Neuralink, Elon Musk’s company that focuses on developing brain machine interfaces, has posted a video to YouTube that appears to show a monkey navigating a cursor on the screen using only its mind.
Pager, a 9-year-old macaque, had a Neuralink implanted about six weeks before the video was recorded, the video’s unnamed narrator says. He was first taught to play video games with a joystick for a banana smoothie reward, delivered through a metal straw. While doing this, the Neuralink device recorded information about which neurons were firing – essentially learned to predict hand movements by detecting which regions were firing. After learning the patterns, the Pager joystick used to play was disconnected from the computer. It seems that the monkey continues to play the game by using only his mind ̵
First @Neuralink product allows someone with paralysis to use a smartphone with their mind faster than someone who uses thumbs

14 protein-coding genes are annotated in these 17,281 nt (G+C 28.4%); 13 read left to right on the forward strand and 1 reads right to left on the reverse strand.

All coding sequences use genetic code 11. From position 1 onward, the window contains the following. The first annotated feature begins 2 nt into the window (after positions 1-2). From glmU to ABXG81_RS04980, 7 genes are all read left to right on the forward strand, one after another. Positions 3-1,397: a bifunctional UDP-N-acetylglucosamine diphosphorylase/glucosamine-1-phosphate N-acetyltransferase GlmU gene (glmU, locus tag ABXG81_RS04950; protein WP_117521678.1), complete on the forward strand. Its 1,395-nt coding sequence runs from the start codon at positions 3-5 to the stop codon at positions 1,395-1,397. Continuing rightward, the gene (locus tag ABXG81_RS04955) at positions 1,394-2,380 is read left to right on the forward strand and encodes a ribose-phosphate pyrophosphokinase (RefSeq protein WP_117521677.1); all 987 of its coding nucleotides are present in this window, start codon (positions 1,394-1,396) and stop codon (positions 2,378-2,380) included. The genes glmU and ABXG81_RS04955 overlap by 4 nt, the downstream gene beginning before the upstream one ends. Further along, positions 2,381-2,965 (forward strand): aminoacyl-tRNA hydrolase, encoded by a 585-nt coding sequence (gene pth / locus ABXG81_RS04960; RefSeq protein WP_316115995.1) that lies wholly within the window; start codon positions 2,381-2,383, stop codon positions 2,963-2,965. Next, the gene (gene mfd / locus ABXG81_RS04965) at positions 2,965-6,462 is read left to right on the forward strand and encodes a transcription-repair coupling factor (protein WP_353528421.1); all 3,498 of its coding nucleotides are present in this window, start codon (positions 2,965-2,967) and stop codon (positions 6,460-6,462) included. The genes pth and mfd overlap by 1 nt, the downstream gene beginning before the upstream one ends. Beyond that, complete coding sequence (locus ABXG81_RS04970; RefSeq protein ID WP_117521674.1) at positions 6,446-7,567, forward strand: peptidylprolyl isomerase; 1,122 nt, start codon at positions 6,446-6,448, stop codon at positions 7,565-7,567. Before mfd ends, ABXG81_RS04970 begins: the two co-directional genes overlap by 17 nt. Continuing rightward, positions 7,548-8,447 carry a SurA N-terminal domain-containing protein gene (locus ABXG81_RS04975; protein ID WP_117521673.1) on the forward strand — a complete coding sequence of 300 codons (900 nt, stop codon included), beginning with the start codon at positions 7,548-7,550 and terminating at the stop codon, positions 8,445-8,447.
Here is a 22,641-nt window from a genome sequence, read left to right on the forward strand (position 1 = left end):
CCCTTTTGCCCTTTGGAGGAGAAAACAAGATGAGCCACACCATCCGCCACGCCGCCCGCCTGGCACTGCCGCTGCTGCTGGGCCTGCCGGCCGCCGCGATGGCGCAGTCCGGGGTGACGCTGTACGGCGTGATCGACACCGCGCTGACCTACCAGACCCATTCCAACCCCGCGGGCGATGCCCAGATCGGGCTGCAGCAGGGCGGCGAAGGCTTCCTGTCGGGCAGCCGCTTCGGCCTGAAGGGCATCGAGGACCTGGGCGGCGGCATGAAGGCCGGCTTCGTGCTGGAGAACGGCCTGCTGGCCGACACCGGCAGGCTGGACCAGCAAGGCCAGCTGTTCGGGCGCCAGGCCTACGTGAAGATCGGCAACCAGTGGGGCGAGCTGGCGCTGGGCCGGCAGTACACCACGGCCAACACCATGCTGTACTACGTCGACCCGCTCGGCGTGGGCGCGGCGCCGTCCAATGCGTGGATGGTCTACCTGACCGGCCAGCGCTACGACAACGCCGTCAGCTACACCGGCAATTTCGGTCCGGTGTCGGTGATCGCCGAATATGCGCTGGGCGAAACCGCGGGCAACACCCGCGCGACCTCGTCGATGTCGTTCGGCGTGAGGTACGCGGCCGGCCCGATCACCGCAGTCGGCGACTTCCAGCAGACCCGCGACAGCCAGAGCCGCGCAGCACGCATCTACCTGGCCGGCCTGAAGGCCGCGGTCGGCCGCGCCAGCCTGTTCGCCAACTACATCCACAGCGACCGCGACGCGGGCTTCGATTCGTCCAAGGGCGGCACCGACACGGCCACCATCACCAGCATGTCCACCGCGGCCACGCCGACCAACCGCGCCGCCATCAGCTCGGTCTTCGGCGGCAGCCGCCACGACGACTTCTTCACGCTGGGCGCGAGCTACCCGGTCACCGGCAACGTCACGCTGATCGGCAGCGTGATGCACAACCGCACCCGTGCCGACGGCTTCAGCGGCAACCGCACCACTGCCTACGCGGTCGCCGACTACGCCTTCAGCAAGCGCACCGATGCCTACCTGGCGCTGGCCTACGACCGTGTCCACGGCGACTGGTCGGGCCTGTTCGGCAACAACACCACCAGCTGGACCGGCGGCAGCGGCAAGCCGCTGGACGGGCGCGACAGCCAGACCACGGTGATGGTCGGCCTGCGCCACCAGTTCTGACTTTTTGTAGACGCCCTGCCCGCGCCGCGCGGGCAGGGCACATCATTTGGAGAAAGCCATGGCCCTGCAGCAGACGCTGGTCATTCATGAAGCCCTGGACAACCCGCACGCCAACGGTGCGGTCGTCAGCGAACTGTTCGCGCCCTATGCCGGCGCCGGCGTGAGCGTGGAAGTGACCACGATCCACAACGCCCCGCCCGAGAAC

– Elon Musk (@elonmusk) April 9, 2021
This style of scientific release is unusual; usually videos like this are supplementary material for peer-reviewed articles published in scientific journals. These papers contain data that can be verified by other researchers. It’s believable that a monkey might be playing video games using a brain implant – after all, a paralyzed man has already used a robotic arm and a non-neural brain implant to drink beer. Pong is a classic of brain machine interfaces – in 2006 Matthew Nagle performed a similar feat with four days of training.
In July 2019, Musk said a monkey had already been able to control a computer with his brain and the Neuralink implant. Since then, we have seen demonstrations of Neuralink technology in pigs. Today, Musk tweeted that Neuralink might have let a paralyzed person tweet faster than someone using their thumbs on a smartphone. A later goal, he said in a follow-up tweet, would be to send signals from Neuralinks in the brain to Neuralinks in larger body-neural clusters, “so that, for example, paraplegics can walk again.”